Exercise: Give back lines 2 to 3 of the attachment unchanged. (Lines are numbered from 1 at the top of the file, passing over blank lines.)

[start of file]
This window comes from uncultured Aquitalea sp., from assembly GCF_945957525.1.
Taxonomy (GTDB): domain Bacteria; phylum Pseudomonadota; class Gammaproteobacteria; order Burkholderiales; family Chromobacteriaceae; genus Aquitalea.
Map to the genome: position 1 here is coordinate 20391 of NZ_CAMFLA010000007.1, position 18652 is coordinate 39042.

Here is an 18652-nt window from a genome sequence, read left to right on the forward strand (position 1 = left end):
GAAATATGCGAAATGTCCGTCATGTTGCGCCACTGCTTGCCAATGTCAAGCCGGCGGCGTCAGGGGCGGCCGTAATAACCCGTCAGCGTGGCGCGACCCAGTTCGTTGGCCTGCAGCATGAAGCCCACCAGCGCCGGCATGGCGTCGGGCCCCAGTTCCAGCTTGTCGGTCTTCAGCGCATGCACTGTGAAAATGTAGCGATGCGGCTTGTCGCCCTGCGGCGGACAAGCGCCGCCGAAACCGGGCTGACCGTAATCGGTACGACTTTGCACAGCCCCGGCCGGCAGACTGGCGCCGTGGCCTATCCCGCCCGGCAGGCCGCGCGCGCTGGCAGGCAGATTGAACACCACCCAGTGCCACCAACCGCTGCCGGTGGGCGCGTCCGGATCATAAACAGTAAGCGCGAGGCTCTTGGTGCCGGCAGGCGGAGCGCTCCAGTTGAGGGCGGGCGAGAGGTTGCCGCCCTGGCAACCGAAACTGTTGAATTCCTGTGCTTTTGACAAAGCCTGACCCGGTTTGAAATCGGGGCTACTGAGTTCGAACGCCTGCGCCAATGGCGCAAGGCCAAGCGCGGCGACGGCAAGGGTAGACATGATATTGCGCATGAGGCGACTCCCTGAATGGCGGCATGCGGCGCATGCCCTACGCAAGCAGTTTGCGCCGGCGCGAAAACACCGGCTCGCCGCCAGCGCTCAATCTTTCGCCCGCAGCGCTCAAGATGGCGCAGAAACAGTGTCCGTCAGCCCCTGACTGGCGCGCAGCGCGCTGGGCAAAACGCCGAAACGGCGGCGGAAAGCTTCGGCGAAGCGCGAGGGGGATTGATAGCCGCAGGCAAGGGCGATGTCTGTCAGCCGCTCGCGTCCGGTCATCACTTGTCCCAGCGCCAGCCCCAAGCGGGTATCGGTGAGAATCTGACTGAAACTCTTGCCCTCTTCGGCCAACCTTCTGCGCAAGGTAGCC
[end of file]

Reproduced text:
Taxonomy (GTDB): domain Bacteria; phylum Pseudomonadota; class Gammaproteobacteria; order Burkholderiales; family Chromobacteriaceae; genus Aquitalea.
Map to the genome: position 1 here is coordinate 20391 of NZ_CAMFLA010000007.1, position 18652 is coordinate 39042.